- Did she know that her behavior was pushing other students away from her?
- Was she aware her style actually confused her peers causing them to avoid her?
Shelly assured me she didn’t care, but eventually, she became honest with me. She admitted she was lonely, lacked confidence and that her “style” was a coping mechanism. That day was a breakthrough for her. We began to meet weekly to work on her self-acceptance. Over a semester, Shelly was transformed. Yet it required her to shift her focus from behavior modification to internal transformation: self-awareness led to self-acceptance. The outcome in Shelly was genuine self-confidence.
Psychologist Brene Brown shared on a podcast with Tim Ferriss, “I don’t think you can truly change for the better — in a lasting, meaningful way — unless it is driven by self-acceptance… Lasting, meaningful change has to be driven by self-acceptance.”
The Journey of Self-Acceptance
When students stop trying to project self-confidence and embrace self-acceptance, their natural confidence grows. It’s organic, not synthetic. Some stepping stones on this journey for students are:
1. Find safe people to help you grow emotionally secure
Only when students find a safe place to talk will they become transparent and feel like they can be vulnerable enough to practice self-disclosure. Emotional security is a prerequisite for most teens to practice self-awareness and later self-acceptance. Further, they usually require someone to go first — to initiate self-disclosure and acknowledge mistakes and weaknesses. Belonging actually works from the outside in.
2. Complete self-assessments to discover hidden qualities about yourself
“If you want to boost your self-confidence you need to interrogate those aspects of yourself that you cannot fully accept. It is only by embracing both the good and the not-so-good qualities that we can begin to have a more positive sense of self,” writes Laura Porecca. I suggest taking some self-assessments, such as the Myers-Briggs Temperament Indicator (MBTI), the Enneagram Assessment, the DISC Profile, the Gallup StrengthsQuest, or any indicator like this to begin uncovering personality traits.
3. Pair up and play this game
Our team at Growing Leaders has played a little game we learned from my friend, author Jeff Henderson. It’s called: “What’s It Like to Be On the Other Side of Me?” Two people meet in a quiet place and ask each other this question. The more you play the game, the safer both people feel to open up and help the other recognize how they come across to others and who they really are.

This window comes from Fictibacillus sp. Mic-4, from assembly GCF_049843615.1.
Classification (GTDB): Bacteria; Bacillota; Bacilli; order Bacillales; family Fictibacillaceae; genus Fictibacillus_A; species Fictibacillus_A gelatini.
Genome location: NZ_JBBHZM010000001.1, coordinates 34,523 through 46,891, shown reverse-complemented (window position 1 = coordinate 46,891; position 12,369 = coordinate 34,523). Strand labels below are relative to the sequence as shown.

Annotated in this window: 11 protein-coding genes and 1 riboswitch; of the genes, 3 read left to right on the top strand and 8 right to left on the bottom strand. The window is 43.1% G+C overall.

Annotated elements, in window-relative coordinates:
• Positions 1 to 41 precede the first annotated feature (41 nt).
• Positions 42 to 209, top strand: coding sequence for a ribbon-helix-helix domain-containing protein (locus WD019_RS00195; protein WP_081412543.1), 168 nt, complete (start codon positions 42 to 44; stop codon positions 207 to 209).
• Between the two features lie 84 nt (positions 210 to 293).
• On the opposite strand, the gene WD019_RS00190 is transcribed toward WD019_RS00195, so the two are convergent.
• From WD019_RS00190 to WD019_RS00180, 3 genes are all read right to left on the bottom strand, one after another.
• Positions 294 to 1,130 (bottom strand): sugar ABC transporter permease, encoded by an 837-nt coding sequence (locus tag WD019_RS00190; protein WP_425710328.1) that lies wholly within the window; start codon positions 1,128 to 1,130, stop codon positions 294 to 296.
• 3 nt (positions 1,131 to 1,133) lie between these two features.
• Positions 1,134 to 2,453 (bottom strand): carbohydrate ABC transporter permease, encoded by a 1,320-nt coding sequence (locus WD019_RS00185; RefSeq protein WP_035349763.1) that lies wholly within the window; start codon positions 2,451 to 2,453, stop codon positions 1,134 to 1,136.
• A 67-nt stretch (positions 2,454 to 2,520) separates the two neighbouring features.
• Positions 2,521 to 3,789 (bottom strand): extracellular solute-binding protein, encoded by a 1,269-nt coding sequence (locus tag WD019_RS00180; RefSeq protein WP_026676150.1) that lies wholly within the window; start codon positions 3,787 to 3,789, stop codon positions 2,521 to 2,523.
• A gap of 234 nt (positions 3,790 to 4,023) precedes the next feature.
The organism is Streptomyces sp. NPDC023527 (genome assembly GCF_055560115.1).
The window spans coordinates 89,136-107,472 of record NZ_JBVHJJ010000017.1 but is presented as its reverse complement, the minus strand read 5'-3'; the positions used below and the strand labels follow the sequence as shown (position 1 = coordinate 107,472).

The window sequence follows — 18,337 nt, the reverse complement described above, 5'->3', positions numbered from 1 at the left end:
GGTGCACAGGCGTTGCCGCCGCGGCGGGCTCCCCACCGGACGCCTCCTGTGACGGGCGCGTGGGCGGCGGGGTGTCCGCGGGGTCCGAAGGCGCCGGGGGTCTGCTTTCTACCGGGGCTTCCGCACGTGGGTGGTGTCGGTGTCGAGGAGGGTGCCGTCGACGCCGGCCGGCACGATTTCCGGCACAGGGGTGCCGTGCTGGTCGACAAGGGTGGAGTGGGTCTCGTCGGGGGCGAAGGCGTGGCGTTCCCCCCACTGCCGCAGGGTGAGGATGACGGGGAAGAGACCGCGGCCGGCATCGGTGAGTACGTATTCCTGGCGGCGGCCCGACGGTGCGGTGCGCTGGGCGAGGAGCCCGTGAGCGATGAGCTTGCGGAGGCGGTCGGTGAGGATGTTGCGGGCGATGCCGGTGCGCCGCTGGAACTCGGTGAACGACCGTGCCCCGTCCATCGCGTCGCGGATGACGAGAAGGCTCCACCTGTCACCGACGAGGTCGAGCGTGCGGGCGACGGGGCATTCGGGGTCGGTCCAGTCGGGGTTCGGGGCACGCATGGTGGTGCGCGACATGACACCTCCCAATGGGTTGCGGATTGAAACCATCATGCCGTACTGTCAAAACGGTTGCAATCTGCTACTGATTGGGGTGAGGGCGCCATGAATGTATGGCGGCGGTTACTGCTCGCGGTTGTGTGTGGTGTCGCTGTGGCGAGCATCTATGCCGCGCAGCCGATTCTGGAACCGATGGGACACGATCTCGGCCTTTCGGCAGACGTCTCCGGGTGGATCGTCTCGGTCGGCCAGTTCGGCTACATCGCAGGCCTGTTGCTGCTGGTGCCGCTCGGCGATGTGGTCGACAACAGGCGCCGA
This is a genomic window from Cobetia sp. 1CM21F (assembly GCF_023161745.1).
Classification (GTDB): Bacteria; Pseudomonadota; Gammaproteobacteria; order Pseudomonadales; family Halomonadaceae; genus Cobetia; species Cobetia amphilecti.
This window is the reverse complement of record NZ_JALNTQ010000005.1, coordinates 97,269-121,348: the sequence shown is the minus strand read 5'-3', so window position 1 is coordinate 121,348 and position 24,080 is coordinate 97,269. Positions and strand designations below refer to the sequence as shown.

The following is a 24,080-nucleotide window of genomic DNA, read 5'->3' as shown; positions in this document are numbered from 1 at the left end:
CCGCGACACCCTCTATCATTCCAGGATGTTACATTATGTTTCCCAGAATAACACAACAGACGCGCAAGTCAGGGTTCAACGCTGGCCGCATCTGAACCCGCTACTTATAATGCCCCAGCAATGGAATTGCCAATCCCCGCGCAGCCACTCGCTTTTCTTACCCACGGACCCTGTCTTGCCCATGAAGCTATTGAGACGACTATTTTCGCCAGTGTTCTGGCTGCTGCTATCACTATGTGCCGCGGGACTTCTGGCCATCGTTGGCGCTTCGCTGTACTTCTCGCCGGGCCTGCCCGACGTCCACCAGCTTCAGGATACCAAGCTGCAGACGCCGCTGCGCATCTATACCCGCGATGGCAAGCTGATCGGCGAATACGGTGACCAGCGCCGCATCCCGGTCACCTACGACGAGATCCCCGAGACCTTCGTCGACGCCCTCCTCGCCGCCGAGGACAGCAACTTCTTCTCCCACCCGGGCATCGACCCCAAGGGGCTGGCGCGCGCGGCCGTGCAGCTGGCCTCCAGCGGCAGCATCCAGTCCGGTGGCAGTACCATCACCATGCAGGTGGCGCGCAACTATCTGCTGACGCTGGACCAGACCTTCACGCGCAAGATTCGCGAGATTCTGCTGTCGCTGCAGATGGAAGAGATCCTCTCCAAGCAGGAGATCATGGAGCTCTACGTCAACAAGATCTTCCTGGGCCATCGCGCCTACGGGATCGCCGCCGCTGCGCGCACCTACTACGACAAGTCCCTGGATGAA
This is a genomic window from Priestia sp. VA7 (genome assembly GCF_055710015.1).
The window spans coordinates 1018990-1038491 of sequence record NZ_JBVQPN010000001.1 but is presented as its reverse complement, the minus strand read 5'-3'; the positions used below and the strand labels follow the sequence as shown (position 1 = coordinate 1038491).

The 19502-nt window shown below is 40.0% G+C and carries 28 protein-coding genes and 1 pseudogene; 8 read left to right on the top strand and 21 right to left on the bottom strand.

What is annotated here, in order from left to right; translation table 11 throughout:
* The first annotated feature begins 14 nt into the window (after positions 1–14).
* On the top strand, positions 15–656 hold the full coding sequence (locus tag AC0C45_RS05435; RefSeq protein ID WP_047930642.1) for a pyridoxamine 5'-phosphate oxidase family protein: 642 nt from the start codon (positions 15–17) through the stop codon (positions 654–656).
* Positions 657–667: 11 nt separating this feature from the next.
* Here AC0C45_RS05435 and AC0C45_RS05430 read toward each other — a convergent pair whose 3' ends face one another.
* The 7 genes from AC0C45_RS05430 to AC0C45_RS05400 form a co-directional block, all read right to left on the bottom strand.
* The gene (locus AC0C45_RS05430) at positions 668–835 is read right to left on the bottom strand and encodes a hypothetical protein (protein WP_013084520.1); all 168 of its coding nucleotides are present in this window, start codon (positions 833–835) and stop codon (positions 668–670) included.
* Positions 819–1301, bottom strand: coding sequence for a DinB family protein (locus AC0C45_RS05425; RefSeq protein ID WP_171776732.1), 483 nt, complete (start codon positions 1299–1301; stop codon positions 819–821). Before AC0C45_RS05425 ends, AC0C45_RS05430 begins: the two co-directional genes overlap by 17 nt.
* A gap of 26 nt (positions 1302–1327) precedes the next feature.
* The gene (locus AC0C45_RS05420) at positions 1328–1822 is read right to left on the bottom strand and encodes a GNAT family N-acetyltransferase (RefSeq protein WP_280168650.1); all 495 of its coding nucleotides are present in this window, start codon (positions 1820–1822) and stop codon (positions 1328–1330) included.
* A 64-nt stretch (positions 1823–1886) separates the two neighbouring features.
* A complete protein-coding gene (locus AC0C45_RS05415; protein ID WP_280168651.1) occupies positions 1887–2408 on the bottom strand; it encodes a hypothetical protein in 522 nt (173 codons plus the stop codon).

4. Remind yourself of your unique strengths and abilities
This sounds cliche, but even adults fall into the comparison trap. Our sense of confidence is damaged when we compare our worst features to someone else’s best features. It is a trap. You will seldom become confident if you’re constantly comparing yourself to others. Instead, focus on discovering what you do better than most people and recognize that as an outstanding feature: something that can add genuine value to a team. My parents did this for me as a kid. Once I got cut from the basketball team and my mother gently reminded me of a skill set I had that stood out. Focusing on graphic design and artwork carried me through that season. Enough said.
5. Learn to both listen and talk to yourself
As a teen, it is important for students to learn to listen to their emotions and identify them. Feelings are meant to be felt. It is part of the self-awareness process. However, they must couple this with learning to talk to themselves, telling themselves the truth about who they are, even when that means it runs counter to how they feel at the moment. Students will mature into solid adults if they develop the ability to affirm themselves truthfully.
6. Give yourself permission to fail
This step may be the toughest of all. Failure is a four-letter word to most students today. Along with feeling FOMO (Fear Of Missing Out) they feel FOMU (Fear Of Messing Up.) Make this a constructive challenge: try something you’ve never done before and risk falling down or failing at the new venture. Once it’s past, you generally realize it wasn’t the end of the world, and you not only survived but learned something from it. This usually enables someone to see the need for change, but now, the courage to make that change is present.
In the end, confidence is a byproduct of awareness and acceptance. Just ask Babe Ruth. I recently told an 18-year-old student this story and then pointed out: “People will believe about you what you believe about you.” This is the beginning of social and emotional intelligence.